Serious infections of the breast are unusual and the most common forms fall into the following categories:
- Periductal mastitis
- A fistula involving the breast or nipple
- Puerperal mastitis
- Other rare infections
This results from a blockage of either secretions or milk, in the large ducts of the breast. It is currently unclear whether a blockage causes inflammation, or the inflammation occurs first, leading to duct obstruction. The fluid that builds up then becomes contaminated with bacteria, resulting in a localized infection. This causes pain, a breast mass, nipple discharge and ultimately a breast abscess. Frequently the classic signs of inflammation (redness, heat, swelling and pain) are all present.
Initial management involves a trial of conservative management with antibiotics. If a breast mass can be felt and is confirmed on ultrasound or mammography, then the mass should be biopsied. If there is any doubt, all suspicious masses should be excised.
A breast or nipple fistula is usually caused by a deeper abscess that opens into the nipple. Recurrent infections and fistulae are often seen in patients with inverted nipples. Chronic inflammation around the nipple also frequently leads to fistula formation.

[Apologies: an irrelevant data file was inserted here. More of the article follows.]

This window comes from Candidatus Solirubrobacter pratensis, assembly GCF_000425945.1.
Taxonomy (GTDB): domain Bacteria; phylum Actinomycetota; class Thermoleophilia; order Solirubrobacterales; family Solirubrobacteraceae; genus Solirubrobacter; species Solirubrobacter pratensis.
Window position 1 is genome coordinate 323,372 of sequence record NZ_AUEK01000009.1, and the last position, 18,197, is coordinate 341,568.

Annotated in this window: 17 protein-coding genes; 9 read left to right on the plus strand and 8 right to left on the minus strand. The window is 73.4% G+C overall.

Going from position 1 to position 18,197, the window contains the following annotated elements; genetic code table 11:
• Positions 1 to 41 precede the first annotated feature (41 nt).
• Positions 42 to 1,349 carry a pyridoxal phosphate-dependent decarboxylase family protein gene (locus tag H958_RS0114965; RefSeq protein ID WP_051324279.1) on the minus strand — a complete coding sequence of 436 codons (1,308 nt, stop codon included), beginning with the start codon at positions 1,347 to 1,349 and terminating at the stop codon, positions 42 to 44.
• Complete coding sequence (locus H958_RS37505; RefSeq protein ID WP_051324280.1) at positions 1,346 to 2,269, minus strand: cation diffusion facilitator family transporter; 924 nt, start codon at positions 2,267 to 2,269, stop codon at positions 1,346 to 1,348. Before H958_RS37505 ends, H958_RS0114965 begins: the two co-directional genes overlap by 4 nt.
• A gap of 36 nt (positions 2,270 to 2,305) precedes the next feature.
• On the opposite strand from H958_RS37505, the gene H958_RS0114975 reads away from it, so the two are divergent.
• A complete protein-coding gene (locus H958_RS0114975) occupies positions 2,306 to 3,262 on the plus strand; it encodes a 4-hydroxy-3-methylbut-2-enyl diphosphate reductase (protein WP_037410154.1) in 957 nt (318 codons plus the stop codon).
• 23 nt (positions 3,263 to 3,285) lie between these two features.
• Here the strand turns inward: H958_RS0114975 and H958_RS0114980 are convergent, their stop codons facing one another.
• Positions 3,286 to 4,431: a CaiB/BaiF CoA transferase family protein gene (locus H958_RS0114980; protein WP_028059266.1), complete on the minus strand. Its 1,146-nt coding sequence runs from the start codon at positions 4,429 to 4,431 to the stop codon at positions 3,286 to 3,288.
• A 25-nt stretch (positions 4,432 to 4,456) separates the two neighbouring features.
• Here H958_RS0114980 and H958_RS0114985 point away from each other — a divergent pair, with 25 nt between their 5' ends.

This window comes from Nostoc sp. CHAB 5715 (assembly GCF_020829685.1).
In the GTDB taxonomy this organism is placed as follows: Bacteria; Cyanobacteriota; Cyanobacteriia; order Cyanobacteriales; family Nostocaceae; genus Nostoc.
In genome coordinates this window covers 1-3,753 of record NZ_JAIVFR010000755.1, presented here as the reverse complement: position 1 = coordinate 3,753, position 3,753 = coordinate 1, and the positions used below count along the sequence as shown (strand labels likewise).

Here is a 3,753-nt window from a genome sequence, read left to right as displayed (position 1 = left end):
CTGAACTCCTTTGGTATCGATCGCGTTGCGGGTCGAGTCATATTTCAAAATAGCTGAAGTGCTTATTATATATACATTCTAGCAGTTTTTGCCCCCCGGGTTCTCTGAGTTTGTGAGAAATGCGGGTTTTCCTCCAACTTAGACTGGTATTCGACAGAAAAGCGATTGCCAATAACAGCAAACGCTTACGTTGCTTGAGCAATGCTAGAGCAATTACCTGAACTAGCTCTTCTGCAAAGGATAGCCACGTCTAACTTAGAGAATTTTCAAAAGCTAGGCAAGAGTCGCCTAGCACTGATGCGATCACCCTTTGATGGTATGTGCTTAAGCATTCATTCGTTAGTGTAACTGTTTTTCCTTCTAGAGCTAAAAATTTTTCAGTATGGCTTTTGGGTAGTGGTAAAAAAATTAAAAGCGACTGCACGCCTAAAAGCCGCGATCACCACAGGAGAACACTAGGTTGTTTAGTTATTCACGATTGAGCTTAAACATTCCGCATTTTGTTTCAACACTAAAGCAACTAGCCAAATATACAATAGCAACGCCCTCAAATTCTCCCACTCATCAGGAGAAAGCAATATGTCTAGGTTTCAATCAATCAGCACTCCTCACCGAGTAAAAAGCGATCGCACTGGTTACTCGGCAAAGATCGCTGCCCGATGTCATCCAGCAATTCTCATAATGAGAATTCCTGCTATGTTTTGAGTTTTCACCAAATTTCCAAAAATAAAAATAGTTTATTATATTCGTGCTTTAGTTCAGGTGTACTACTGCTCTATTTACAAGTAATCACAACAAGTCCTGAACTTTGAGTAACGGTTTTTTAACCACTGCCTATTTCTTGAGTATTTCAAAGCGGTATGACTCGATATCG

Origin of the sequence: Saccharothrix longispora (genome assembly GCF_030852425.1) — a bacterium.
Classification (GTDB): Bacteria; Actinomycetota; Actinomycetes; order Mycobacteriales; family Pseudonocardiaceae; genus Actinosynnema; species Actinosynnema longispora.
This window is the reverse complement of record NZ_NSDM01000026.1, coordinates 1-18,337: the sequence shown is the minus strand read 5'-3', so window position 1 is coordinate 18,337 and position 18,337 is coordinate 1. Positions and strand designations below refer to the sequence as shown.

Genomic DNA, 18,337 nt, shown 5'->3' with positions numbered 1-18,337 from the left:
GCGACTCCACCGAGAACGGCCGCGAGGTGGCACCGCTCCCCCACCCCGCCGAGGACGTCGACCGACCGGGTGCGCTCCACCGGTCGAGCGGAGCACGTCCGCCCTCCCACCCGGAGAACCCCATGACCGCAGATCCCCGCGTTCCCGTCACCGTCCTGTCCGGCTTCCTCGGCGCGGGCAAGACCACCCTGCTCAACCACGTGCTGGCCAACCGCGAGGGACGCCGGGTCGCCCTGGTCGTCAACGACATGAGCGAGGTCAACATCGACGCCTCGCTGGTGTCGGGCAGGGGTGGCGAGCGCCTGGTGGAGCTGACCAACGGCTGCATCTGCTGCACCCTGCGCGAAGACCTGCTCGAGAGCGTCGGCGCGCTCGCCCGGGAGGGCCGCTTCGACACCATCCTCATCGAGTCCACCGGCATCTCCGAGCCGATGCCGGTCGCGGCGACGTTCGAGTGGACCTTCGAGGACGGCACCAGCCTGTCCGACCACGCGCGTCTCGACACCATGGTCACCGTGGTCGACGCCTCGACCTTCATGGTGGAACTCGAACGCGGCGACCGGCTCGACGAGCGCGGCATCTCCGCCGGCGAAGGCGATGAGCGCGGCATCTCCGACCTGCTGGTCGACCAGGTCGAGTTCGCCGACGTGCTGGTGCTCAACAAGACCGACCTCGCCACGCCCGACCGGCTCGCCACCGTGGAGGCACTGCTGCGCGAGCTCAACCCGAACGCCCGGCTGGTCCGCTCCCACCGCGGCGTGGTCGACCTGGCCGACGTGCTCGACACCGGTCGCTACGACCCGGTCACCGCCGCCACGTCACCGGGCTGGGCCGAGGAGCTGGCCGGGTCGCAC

Treatment involves incision of the fistula, identification of the abscess cavity, and then excision of both structures in-continuity. If any part of the abscess cavity or fistula remains, it is very likely that this will result in recurrence. A protracted period of wound care and antibiotics are sometimes needed.
|Fig. A left||Fig. A right|
Figure: A chronic fistula diagnosed in a patient who had undergone a breast reduction, without correction of an inverted nipple.
Left: Exploration of the fistula under local anesthesia. Right: Complete excision of the fistula.
Following childbirth and during lactation, an area of adipose tissue around the mammary gland becomes inflamed. This is due to an acquired infection from either the newborn or a breast aspiration device. Typical symptoms include redness, heat, swelling and breast pain.
In most cases, treatment is conservative, with antibiotics. If the newborn baby is the source of the infection, it is sometimes necessary to discontinue breastfeeding until the symptoms resolve. In case of beginning mastitis, breast feeding may be continued but if you choose to stop breast feeding it is important to continue draining with a breast pump.
Other breast infections
Tuberculosis, syphilis, fungus and other rare pathogens occasionally cause severe breast infections. These can be difficult to diagnose, as they are seen so infrequently and mainly occur in underdeveloped countries. Specialized treatment is often necessary.